Colleges and universities can close at any time due to financial, managerial or enrollment complications. Your school’s closure, however, can be overcome easily by knowing what becomes of your degree, whether you are currently enrolled or formerly graduated, as well as the future impacts or situations related to a school’s closing of its doors.
Currently enrolled students with unfinished degrees will have to transfer to another college or university to complete requirements. Universities readily accept transfer credits from accredited institutions but often stipulate limits as to the number and type of credits you can import from a former institution. For example, some colleges limit the number of credits you can transfer, from around 60 if you are coming from a two-year institution to approximately 90 when transferring from a four-year school. Most universities also mandate that you take a certain percentage or number of credits, such as 50 percent of required major area courses or roughly 60 credits total, in residence at your new university to be eligible to graduate.
The impact on those already graduated from a closing university is minimal. Your degree will remain valid, as will any credits or credentials you earned during your degree’s completion. If you’ve lost the hard copy of your degree, you should contact your school prior to closure to order a duplicate copy, as this can be an essential form of degree verification in the future.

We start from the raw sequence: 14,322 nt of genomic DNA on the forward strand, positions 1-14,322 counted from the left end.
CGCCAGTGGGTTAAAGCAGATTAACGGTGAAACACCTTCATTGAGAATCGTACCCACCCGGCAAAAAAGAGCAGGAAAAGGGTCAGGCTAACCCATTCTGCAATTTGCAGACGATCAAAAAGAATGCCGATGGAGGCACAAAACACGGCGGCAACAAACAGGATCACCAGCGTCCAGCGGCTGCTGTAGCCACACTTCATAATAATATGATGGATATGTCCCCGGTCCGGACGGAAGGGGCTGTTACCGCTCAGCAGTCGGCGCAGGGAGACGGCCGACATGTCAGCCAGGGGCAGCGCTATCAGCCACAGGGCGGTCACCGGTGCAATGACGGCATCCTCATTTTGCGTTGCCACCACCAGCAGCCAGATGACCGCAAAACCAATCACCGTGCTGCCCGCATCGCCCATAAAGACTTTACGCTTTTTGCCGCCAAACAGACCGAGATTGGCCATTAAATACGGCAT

Whether you apply for graduate school or jobs following your degree, you'll most likely need to identify your educational history. Be prepared to explain your situation to potential employers or advisers and clearly indicate on your resume or application that your former school is now closed, which you can indicate as follows: bachelor’s degree, major, Former University (now closed), years attended. You might also want to order extra copies of your transcripts prior to your school’s closure, as accessing them later might be more cumbersome. You can find out if your records will be transferred to another institution for storage, particularly in the case your school is closing as part of a merger with another institution, or if they will be accessible through a transcript and enrollment verification service, such as the National Student Clearing House.
Similar questions about the status of your degree might arise if your university renames itself or loses accreditation. A school’s renaming has no impact on your degree’s validity, but you should make clear on future job or graduate school applications that this name change has occurred. You can list these changes in your academic history as follows: bachelor’s degree, major, Former University (currently New Name University), years attended. More problematic can be your university’s loss of accreditation. While the standards for accreditation differ between states, a university’s loss of accreditation can render your degree invalid. If loss of accreditation is a concern, you can seek assistance from resources such as the Council for Higher Education Accreditation.
Teresa J. Siskin has been a researcher, writer and editor since 2009. She holds a doctorate in art history.